According to the Financial Times, who first revealed the existence of the group, Farage said all of its donations would be “above the board and legal”. Farage met Donald Trump in the White House on Wednesday, and told the FT: “Trump wants to see a realignment of British politics. The Remain side is already having a realignment but now the right will have to realign too.”

Asked about Farage’s role in the organisation, Grande said: “While we are supportive of Nigel Farage's efforts with the Brexit Party and agree with his call for a complete Brexit on October 31, we have no formal affiliation with him as an organisation or with our funding.”

No names

The 501(c)(4) code allows an organisation to spend money on political activity in the US, so long as that is not the majority of its spending and the money isn’t spent promoting a specific US candidate. The freedom to keep donors anonymous gives this model an advantage over Political Action Committees (PACs) and Super PACs for those who wish to keep their funders secret.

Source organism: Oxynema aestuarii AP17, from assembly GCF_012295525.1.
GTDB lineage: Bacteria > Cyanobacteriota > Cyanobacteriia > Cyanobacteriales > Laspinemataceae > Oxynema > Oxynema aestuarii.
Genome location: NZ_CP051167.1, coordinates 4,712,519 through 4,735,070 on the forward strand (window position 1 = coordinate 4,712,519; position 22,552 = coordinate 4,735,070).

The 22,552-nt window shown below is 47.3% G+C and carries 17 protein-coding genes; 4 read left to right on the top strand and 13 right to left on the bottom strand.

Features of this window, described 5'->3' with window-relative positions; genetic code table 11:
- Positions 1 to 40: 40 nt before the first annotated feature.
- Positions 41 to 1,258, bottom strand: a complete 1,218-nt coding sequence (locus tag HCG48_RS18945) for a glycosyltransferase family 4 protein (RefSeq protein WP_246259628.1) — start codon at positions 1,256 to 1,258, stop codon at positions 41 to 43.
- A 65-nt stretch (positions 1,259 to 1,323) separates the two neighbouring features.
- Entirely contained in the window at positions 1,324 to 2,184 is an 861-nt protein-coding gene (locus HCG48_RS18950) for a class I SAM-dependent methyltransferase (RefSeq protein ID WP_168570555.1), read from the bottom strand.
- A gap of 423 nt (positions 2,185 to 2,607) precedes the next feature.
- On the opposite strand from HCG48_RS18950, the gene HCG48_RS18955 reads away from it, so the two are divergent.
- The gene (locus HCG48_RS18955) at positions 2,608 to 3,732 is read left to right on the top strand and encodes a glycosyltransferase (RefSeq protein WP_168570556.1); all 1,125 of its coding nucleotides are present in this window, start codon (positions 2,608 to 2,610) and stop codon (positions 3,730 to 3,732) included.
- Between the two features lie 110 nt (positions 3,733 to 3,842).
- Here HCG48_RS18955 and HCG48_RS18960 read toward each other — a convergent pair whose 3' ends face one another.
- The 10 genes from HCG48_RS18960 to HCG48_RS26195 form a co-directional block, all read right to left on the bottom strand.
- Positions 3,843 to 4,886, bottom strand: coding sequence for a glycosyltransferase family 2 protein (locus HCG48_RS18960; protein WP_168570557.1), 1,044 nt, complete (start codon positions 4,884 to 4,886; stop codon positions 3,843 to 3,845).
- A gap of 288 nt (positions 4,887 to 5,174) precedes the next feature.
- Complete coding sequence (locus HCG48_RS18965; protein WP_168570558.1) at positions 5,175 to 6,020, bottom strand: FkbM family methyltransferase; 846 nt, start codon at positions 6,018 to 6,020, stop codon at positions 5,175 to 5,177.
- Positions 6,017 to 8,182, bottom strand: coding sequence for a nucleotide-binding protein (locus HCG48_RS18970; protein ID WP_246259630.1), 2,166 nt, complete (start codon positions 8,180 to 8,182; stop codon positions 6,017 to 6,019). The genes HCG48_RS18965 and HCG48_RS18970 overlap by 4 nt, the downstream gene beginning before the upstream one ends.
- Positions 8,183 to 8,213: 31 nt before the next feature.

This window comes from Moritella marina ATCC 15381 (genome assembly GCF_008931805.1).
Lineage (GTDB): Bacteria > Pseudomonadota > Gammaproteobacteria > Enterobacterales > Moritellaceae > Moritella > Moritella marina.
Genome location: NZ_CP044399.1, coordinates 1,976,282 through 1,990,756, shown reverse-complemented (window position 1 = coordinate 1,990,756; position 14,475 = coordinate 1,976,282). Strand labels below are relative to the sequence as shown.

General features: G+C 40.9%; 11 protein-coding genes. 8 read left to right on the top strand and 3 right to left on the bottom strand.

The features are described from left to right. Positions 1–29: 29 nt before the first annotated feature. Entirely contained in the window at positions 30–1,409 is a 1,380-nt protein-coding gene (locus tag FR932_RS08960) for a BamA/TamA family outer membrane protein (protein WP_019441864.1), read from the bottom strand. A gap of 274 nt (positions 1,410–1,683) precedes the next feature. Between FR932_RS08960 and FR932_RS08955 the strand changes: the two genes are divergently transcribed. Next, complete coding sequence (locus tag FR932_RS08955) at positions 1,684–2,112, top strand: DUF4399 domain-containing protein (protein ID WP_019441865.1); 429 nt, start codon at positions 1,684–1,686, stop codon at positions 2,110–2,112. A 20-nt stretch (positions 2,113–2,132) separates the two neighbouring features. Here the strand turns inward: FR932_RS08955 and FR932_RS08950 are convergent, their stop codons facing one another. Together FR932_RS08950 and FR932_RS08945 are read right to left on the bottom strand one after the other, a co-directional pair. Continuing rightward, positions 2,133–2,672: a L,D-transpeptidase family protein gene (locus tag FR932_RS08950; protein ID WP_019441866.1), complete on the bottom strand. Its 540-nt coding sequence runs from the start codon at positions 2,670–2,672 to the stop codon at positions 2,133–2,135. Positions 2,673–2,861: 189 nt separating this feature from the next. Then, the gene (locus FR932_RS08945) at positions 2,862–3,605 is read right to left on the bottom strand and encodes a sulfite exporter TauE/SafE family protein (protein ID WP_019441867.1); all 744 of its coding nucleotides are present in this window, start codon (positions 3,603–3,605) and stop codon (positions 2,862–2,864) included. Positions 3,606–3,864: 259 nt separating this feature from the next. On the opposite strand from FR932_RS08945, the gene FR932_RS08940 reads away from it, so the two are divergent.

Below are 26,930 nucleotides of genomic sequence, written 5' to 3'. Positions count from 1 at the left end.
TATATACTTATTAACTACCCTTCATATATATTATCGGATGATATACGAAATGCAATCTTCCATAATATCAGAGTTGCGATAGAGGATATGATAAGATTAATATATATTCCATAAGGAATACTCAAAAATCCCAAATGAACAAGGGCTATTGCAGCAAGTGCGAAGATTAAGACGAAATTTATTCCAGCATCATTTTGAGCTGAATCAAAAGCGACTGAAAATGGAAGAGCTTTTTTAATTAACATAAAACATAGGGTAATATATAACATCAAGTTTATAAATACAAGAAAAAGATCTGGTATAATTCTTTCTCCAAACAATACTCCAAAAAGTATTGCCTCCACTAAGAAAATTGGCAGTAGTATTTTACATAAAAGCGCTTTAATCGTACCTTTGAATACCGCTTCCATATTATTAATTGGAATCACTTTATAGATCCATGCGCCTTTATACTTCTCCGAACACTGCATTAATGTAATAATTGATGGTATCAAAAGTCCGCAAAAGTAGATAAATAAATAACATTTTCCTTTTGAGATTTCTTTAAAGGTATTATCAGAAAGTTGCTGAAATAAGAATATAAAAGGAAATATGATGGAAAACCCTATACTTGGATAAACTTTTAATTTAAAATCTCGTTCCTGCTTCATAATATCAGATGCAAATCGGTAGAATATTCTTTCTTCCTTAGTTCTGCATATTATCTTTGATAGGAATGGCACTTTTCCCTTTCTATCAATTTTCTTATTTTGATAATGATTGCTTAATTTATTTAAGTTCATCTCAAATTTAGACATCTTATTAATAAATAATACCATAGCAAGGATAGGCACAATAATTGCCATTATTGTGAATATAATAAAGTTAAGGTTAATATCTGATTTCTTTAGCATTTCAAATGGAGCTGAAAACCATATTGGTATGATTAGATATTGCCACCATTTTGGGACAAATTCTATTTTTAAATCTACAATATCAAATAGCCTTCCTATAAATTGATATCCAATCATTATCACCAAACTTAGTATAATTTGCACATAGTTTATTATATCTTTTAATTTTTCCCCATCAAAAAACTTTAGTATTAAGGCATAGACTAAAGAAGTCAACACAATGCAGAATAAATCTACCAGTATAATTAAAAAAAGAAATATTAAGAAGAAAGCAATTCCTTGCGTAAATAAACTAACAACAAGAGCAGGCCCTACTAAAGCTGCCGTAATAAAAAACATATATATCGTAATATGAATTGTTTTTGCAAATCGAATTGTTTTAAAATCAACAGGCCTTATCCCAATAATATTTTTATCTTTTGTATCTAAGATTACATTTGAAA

In their letter to the Electoral Committee, Chris Matheson MP said: “501(c)(4) organisations have for years sat at the heart of dark money scandals in US politics, and campaigners have long argued they provide a backdoor route for incredibly wealthy individuals to subvert democracy.

“It is clear that money raised anonymously in the United States, and possibly other countries, will find its way to the United Kingdom. This is in itself not illegal, but it does raise urgent questions as to what that money will be used for and what steps the Electoral Commission should take to secure reassure that public that no electoral laws are broken.”